- Boss Is the Barrier: How can you improve employee productivity when the boss stinks? A recent poll found that, among other things, an employee’s productivity is determined by their relationship with their immediate supervisor. When the bad boss fails to keep promises, never gives credit when due, makes negative comments, or blames others for their mistakes, the productivity level of their employees is significantly impacted. “A poor supervisor is definitely the No. 1 factor that causes low productivity,” said Barry L. Brown, President of a Florida-based consulting group. “It’s been my experience that a good supervisor will motivate, inspire, encourage and reward good performance. Poor management , of course, is just the opposite, only in multiples. Employees who do not have a direct connection with the company begin to lose all the reasons for wanting to do that little bit extra and take the additional time to make something right.”
- Productivity: In Sickness and in Health: Health concerns, naturally, are a big drain on an employee’s ability to be productive, and companies know it. At a recent SHRM Conference and Exposition in Washington, D.C., a survey showed that 85 percent of U.S. employers said they were interested in services to increase employee productivity, minimize absences, and enhance the health of their employees. Estimates show that 18 to 20 million American adults age 19 to 64 are not working due to a disability or chronic disease, or are not working because of health reasons. Roughly 69 million workers reported missing days due to illness last year, for a total of 407 million days of lost time at work.
Along these same lines, nearly 40 percent of U.S. workers experience fatigue, according to a study in the “Journal of Occupational and Environmental Medicine.” Researchers noted that the effects of fatigue, most related to a wide range of physical and mental health problems, on health-related lost productive time is not just absenteeism, but also days the employee is at work and is performing at less than full capacity because of health reasons. For U.S. employers, fatigue carries overall estimated costs of more than $136 billion per year in health-related lost productivity, $101 billion more than for workers without fatigue. Eighty-four percent of the costs are related to reduced performance while at work, rather than absences.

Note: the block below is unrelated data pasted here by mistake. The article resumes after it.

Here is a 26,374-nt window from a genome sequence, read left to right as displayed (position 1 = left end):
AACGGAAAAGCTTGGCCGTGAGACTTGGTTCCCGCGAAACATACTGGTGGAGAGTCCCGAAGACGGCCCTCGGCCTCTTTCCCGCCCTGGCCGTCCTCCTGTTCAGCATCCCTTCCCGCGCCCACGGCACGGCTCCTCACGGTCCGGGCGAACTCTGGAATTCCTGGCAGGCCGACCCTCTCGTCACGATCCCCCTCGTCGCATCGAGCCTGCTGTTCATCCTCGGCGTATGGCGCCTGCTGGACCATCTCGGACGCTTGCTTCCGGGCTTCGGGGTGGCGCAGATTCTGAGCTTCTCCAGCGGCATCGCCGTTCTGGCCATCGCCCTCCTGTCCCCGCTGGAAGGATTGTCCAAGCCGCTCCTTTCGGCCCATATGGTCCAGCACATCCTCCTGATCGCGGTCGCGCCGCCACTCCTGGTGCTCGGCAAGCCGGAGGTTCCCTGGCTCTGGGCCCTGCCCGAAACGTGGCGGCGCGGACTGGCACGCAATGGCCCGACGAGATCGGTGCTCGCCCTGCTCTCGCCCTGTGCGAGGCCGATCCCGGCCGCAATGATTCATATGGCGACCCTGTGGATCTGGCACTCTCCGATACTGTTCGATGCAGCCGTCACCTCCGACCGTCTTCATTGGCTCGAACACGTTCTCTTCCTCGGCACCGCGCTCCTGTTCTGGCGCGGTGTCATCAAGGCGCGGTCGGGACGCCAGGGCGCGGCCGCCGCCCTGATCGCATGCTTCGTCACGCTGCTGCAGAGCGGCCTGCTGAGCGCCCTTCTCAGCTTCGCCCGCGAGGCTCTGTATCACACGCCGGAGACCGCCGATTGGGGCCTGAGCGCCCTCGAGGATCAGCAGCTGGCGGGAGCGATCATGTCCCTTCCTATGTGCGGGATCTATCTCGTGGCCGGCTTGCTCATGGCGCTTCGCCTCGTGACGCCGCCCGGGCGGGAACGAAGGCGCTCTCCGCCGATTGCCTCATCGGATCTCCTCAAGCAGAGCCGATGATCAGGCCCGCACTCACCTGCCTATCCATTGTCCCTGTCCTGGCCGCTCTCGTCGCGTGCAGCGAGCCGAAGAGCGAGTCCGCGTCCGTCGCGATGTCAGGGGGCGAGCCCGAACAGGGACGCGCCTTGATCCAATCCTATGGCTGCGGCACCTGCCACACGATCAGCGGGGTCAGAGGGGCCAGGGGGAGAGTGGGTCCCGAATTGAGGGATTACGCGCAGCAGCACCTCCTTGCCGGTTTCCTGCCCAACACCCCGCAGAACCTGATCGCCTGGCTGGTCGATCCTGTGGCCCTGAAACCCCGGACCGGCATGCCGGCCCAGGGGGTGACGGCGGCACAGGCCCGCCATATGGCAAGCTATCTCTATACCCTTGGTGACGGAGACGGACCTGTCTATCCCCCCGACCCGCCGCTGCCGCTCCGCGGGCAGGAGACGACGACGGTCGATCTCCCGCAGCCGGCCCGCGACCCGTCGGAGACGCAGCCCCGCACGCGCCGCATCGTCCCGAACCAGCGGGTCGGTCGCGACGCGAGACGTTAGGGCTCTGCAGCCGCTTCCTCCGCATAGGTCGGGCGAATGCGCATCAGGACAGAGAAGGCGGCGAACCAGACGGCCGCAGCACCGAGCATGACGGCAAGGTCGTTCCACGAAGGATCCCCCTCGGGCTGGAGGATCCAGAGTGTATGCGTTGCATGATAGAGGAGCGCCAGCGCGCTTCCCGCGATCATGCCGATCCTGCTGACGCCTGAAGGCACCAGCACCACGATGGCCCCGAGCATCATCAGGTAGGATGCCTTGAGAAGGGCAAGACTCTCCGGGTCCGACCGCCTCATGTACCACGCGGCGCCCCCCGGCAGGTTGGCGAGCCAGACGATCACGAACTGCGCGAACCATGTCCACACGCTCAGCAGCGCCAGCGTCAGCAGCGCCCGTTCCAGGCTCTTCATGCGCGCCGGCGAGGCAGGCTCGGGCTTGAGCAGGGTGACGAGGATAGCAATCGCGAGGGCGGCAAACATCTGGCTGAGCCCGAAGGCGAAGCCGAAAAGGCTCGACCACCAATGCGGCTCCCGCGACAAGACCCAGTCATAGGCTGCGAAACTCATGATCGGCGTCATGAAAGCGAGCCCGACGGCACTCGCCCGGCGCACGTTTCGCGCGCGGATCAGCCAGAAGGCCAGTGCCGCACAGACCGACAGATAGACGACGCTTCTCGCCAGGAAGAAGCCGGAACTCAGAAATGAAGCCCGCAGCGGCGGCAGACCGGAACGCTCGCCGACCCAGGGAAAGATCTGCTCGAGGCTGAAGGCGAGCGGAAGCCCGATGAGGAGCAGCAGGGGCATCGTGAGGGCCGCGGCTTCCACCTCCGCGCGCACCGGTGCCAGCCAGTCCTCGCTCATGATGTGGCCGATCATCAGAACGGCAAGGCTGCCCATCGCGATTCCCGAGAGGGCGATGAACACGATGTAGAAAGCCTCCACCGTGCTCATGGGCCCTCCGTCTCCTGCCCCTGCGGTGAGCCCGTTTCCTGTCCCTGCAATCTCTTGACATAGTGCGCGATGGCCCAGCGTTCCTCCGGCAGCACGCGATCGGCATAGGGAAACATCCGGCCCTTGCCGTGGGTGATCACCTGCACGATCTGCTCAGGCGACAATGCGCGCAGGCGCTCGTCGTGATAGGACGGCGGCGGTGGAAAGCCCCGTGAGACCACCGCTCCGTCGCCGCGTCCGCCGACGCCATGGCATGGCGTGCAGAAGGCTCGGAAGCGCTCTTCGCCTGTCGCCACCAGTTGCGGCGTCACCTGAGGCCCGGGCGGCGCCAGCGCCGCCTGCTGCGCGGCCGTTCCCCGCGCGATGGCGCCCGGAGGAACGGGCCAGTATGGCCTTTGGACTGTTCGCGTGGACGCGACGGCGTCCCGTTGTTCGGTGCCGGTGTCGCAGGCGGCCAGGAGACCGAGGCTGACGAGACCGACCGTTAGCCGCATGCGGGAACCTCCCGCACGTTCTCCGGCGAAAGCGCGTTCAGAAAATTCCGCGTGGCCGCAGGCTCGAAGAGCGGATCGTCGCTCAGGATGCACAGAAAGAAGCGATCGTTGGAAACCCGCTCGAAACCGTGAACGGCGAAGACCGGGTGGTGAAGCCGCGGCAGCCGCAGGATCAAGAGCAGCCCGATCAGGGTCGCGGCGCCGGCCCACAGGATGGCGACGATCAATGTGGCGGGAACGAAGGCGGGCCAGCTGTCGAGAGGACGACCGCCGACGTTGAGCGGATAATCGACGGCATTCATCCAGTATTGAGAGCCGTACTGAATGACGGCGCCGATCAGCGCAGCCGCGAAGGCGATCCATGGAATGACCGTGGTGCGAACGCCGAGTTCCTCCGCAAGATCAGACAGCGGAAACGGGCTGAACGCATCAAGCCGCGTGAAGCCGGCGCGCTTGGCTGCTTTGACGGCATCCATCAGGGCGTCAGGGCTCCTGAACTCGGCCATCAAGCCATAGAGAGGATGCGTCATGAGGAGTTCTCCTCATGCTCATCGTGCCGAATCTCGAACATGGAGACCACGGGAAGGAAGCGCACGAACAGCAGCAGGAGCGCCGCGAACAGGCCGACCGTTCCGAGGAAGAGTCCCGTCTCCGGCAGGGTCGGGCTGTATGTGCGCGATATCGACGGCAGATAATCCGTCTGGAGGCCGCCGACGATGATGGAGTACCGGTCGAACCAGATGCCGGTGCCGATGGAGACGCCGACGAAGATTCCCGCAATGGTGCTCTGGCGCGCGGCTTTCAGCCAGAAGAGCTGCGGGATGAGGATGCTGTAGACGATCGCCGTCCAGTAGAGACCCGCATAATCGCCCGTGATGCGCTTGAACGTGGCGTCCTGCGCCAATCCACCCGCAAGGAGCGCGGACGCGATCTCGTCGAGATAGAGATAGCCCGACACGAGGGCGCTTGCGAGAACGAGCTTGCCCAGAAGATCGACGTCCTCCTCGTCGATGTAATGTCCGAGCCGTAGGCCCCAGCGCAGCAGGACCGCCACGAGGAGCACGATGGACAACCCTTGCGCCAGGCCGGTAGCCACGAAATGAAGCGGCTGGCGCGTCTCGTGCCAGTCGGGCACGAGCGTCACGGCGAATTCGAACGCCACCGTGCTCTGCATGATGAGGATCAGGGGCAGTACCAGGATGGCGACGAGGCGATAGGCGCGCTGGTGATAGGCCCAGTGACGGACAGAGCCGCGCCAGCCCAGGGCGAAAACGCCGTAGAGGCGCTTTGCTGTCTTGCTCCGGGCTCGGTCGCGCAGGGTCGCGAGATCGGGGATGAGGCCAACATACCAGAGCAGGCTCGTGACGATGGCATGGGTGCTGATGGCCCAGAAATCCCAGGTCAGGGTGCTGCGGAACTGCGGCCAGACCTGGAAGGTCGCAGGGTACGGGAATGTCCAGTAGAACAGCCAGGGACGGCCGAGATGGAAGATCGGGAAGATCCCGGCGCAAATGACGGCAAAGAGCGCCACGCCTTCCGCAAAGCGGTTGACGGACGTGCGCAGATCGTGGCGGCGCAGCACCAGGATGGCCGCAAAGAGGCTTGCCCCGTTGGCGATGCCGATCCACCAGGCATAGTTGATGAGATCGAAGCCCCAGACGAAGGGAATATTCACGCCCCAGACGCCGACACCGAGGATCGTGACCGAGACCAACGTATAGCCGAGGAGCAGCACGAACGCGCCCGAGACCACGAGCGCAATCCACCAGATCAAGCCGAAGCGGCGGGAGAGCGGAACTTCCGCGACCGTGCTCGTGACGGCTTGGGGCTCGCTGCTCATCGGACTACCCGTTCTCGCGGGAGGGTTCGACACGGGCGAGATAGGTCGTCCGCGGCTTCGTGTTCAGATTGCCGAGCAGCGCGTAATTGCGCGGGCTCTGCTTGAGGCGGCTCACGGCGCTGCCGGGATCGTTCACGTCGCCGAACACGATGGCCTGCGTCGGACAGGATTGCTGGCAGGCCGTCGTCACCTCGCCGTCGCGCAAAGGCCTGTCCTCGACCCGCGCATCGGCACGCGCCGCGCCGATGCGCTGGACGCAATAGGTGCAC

- It’s the Tech Tools, Stupid: All the feel-good, psychological methods of improving employee productivity are great, but they’re useless without the right tools. And the right tools mean the right technology. For an employee to be efficient and productive in today’s job environment means equipping employees with the right gear. Companies that don’t upgrade or ignore the necessity for tech tools like PCs, cell phones, and other 21st century tools, run the risk of diminished employee productivity. Intel, the world’s largest semi-conductor maker, found that wireless notebook PC users increased their productivity by 100 hours per year. They studied the work habits and productivity of more than 100 Intel employees who were upgraded to wireless notebooks and found a gain of more than two hours per week, more than paying for the cost of the upgrades in the first year. They also found that when workers were able to control more of their time, that productivity increased as well.
- Downsizing and Outsourcing Morale: Ever vigilant of saving a buck and satisfying Wall Street, corporate America has turned to cutting corners by downsizing and outsourcing. Simply put, downsizing expensive labor while outsourcing a cheaper version. For employees remaining in those offices and factories, their morale and motivation can take a big hit. Translation: Will the moves to save money be contradicted by a loss in productivity from disgruntled employees? In most cases, employers fail to recognize that if they downsize or outsource, they need to provide support to the employees that remain. The psychological impact on employees can directly impact productivity, forcing many to focus on their second careers instead of the job at hand.